The Aftermath of Biogas: Success in Sumba
While driving across Sumba, it is nearly impossible to take one’s eyes of the surroundings, as one beautiful sight follows another. Savannas traversed by horses, grassy mountainscapes occupied by cows and goats and forests, home to monkeys and various endemic birds, compete for attention.
This beauty of nature seems to have truly manifested itself in the local people through their belief, the religion of Marapu. The natives of Sumba believe that angered souls of people who found an untimely death reside in trees and rocks. To appease them, they are presented with food. Besides this, Mother Nature receives offerings in another form: During the annual Pasola ritual, mounted warriors toss blunt bamboo sticks at each other in the hope of drawing blood. Their sacrifice is said to make the soil fertile and therefore grant a rich harvest.
Even though the Marapu belief has lost a lot of its relevance and the pure need for agricultural land as well as the worlds hunger for sandal wood has led to the destruction of the once vast forest on the island, there are still many people on Sumba who have it ingrained in themselves to live in harmony with the environment. And BIRU is happy to support them in their ways.
Located on a small hill in Waingapu, the capital of East Sumba rests a house. A withered sign announces the sale of SIM cards and cellphone balance. An old refrigerator filled to the brim with all kinds of sweet drinks buzzes quietly in the corner of Ibu Linda’s shop. She recently added organic vegetables to the product range of the little store. In a corner of the yard that is used by her son as practice ground for his new bicycle spinach and other greens, fertilized organically, grow in the sun. Behind the house, the lemna is slowly spreading across the newly built pool.
Besides the benefits for the little garden up front, Ibu Linda has already started selling the bio-slurry to members of her women’s agricultural group. In the beginning she gave out free samples, but as soon as the other women were able to witness the effects of the slurry first hand, she received lots of produce from their harvest as a thank you and now has regular customers. So far, she was able to sell 300 litres of liquid bio-slurry.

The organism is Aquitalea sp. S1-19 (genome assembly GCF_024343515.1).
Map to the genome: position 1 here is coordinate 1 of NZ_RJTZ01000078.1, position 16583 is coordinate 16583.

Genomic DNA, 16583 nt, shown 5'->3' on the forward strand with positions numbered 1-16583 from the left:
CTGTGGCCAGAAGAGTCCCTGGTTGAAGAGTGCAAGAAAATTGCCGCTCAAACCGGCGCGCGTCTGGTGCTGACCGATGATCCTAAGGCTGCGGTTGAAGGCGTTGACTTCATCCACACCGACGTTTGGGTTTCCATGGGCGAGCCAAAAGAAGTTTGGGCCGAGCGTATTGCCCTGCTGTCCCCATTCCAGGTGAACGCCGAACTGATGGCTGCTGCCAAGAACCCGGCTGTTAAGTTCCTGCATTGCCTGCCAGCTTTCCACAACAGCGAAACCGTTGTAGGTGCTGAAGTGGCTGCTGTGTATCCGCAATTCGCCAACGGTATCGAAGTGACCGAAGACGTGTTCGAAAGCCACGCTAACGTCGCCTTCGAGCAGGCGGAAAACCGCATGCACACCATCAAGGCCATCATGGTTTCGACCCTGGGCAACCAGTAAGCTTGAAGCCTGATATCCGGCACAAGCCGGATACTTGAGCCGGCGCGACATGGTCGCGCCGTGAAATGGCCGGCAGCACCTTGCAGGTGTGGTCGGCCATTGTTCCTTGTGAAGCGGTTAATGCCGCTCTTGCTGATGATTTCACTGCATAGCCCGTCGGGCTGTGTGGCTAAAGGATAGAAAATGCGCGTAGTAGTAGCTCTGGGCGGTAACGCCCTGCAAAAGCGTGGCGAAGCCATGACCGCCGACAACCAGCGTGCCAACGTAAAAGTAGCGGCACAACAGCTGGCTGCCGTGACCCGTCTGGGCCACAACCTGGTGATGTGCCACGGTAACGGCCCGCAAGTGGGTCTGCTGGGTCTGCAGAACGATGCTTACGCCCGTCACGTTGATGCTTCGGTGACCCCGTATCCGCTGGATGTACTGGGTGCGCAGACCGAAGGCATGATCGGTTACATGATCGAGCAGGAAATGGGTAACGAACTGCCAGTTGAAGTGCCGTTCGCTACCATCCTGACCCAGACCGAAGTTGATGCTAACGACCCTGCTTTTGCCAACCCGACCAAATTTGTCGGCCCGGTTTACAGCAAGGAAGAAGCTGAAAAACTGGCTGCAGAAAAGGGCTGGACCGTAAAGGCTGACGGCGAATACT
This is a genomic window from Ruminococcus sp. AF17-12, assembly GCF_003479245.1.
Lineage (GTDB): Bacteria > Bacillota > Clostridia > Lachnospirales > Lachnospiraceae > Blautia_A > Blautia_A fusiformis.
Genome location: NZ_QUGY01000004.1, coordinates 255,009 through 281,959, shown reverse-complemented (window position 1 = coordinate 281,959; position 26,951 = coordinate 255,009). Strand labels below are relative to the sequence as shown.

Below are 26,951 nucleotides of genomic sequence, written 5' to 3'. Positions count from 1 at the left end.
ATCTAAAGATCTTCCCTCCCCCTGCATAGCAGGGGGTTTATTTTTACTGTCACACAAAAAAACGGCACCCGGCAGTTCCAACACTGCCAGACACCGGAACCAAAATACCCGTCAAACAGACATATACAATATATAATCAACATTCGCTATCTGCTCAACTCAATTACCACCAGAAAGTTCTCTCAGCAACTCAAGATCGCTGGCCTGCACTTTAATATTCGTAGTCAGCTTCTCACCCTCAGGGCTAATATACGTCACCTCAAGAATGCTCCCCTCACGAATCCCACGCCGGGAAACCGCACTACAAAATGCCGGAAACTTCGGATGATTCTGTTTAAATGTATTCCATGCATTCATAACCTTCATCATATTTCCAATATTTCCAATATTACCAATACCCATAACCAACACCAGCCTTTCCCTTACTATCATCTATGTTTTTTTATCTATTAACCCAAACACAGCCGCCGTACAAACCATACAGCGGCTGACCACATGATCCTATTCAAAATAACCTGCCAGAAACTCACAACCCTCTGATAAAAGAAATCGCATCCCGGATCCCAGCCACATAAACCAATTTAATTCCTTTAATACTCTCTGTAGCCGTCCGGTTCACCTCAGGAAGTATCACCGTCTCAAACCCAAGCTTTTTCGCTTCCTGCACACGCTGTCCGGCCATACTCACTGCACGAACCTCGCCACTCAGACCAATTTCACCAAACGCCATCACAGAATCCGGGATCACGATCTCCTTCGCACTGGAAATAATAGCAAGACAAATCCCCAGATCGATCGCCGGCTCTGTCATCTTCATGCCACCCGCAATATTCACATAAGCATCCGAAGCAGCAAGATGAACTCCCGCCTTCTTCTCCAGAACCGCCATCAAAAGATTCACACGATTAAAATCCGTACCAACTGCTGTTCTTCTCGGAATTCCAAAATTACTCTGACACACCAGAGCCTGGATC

Sitting in an open pavillion to guard us from the ruthless Sumbanese sun, we’re sipping tuak syrup from gold-brimmed cups while Pak Jhon Ludgi fumbles yet another cigarette from his belly pack. After lighting it, he continues to tell us about the negative impact urea fertilization had had on his lands. Before he built his own biogas reactor and started using the slurry, he had gone a season without harvest. The soil was too dry and its need for chemical fertilization could no longer be satisfied.
Now, after going organic, the farm is by all means flourishing. Even during our conversation, three customers stopped by to do their shopping, ordering fruit and lemna-fed fish. But not only the people, who make their way down the bumpy road leading to Pak Jhon’s farm, enjoy his products. He already delivers produce to hospitals and offices in Waingapu. But Pak Jhon doesn’t only profit in terms of farming activities, as the construction of his biogas reactor has also had quite a big social impact. As leader of an agricultural group, he is happy to support the other members as well, strengthening their community as a whole. He adds that he still keeps tanks of urea somewhere in the back of his tool shed, left to a solitary existence as none of his fellow farmers are interested in it anymore once they tried the bio-slurry. Moreover, his wife, Ibu Seni, is finally happy to cook for all the farm workers again, as the expense for LPG tanks has more than halved.
After receiving a recipe consisting of unmemorable amounts of natural ingredients against kidney stones, we said our goodbyes and left the green paradise, the family has been able to build around their biogas reactor. (Max Schmiel)
17 June 2017